'Grease: Rise of the Pink Ladies' Episode 3 calls out oppressive parenting
LOS ANGELES, CALIFORNIA: Despite being set in the 1950s and a prequel to 1978's classic and highly acclaimed film, 'Grease,' 'Grease: Rise of the Pink Ladies' on Paramount+ has made an effort to concentrate on themes such as racial prejudice, sexism, harassment, the objectification of women, and so much more that were very important at the time but rarely spoken about in that era.
The show also takes things one step ahead to call out parents who were regarded as a literal deities in the '50s. The words of a parents was the law and they were deemed incapable of being wrong, especially when it came to their kids. In 'Grease: Rise of the Pink Ladies,' we get a modern take on 1950s bigotry. Show creator Annabel Oakes had mentioned in one of her interviews that the prequel will not shy away from tackling themes that were relevant back then and give them a touch of today’s world and that is what they have been doing.
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'Difference of opinion'
Jane's mother at one point shoots down Jane's plans to speak up. She is guilt-tripped when the mother ennumerates the significant sacrifices made for her and her sister. Jane is criticized as being 'ungrateful.' As Jane feels guilty, she messes up her campaign and fails at a task she's good at. That is when she decides to defy her mother and acknowledge what her mind says is right.
Have things really changed from the 1950s to 2023? The generation gap still exists — only now it is Gen Z kids against their millenial and Gen X parents. Parents will still shut down their children if they show signs of going in a direction that is new or experimental. However, the small smile from Jane's mother near the end reassures the audience that maybe parents just need to be sat down for 'chats' that help them adapt to changes.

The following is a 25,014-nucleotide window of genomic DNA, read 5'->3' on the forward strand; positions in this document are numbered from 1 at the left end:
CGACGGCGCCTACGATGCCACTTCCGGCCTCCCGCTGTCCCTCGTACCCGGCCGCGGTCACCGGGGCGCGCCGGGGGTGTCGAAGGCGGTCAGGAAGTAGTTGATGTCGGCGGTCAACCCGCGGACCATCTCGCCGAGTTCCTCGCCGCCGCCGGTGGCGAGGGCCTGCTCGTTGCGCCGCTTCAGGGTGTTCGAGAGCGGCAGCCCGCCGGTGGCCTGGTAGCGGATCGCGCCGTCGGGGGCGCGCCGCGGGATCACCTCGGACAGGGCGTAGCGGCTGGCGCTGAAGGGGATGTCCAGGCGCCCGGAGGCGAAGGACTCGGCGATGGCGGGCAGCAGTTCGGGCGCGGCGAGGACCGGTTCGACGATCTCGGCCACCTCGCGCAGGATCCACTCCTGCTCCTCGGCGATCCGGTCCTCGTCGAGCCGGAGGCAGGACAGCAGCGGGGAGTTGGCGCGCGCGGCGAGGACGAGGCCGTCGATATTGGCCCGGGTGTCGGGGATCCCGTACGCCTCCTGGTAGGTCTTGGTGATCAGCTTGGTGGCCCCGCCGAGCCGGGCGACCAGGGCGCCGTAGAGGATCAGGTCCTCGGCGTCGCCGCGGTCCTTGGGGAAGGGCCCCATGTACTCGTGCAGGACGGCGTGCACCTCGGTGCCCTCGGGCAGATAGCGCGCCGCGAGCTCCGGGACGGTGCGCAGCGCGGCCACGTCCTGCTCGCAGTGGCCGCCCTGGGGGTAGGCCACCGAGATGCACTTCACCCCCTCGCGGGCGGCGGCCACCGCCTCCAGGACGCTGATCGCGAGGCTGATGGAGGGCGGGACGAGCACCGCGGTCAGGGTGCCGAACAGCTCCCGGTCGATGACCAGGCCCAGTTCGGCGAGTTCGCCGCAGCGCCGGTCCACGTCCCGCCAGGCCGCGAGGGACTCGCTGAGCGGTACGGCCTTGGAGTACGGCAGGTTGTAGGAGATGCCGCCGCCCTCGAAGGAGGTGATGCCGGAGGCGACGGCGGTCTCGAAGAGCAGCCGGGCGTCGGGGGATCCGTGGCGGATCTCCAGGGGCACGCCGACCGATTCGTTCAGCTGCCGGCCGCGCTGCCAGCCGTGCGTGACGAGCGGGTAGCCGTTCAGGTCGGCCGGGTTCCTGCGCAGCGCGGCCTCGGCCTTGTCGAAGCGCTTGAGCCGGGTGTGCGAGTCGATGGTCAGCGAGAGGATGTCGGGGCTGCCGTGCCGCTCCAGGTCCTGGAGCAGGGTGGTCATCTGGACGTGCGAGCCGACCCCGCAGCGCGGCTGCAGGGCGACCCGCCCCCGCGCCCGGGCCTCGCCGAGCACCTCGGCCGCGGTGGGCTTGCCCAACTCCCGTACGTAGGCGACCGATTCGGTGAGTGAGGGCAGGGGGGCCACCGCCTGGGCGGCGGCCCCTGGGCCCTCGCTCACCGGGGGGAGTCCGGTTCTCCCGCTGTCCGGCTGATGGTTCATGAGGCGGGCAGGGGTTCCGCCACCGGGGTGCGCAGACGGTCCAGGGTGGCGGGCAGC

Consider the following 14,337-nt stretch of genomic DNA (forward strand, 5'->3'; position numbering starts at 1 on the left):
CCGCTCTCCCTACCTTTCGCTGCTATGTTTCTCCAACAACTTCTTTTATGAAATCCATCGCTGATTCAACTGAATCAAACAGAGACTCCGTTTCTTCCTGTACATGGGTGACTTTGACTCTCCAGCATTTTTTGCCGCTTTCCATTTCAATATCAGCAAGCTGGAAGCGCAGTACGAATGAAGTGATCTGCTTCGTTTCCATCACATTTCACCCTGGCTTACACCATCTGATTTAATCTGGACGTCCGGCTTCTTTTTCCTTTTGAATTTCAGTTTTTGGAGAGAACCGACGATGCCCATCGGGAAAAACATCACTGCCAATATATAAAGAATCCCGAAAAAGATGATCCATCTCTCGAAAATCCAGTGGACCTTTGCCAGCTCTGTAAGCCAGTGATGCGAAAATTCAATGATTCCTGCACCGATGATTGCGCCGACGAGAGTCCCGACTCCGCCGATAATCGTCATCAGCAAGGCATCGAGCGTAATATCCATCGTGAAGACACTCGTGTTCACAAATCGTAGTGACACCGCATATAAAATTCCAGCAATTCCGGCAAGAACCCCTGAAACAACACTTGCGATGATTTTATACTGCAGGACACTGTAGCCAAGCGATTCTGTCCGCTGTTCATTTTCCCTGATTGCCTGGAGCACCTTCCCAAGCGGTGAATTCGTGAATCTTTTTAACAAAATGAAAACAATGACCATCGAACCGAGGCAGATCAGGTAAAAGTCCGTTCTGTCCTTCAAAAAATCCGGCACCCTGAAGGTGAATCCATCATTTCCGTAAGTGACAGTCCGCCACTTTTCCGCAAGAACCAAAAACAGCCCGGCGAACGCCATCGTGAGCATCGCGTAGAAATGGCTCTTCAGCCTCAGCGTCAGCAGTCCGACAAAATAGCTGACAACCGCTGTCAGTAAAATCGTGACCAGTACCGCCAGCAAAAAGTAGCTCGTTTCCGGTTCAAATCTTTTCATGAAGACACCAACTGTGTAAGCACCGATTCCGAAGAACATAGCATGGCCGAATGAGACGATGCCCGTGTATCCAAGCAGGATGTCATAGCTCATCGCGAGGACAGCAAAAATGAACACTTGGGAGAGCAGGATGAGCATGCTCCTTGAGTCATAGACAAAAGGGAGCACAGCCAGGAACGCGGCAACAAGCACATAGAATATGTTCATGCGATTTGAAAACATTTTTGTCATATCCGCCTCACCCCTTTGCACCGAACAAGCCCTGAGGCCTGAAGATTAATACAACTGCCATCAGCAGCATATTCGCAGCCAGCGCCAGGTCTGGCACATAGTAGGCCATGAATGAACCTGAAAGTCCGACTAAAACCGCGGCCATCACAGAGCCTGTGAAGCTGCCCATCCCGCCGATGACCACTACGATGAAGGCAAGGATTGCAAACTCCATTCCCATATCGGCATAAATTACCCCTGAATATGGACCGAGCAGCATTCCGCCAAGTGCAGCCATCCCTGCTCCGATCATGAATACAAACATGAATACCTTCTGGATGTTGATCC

'Grease: Rise of the Pink Ladies' explores parental authority
It's sad and distressing to see 'Tiger moms and dads' pushing their children down paths they want thanks to the authority they wield. From larger concerns about what their children should do when they grow up to mundane matters about how they spend their days — while guidelines and parental advice has its place, how much is too much?
When Jane asks Buddy to step down as her opponent in episode two, he tells her he's unable to do so because his father is running for Mayor, which is why they all have to be leaders in the family. Buddy asks his father if he should go out there and talk about some of the changes he wants to bring in during a live-debate preparation, but his father says it's not necessary because the goal is to win. No one wants to be in someone else's shadow, including children. But this pill is difficult to swallow for parents who want their kids to carry on their legacy or live their own dreams through their children.
The entire scenario is sad because this mindset continues, with parents refusing to give up power over their kids regardless of how suffocated and unhappy their child becomes. The coming episodes of the show might take upon the same themes in a magnified manner. But the show's message is clear. Parents should love their children enough to let them be themselves and if there is an error while parenting, own up and fix it.
'Grease: Rise of the Pink Ladies' is streaming on Paramount+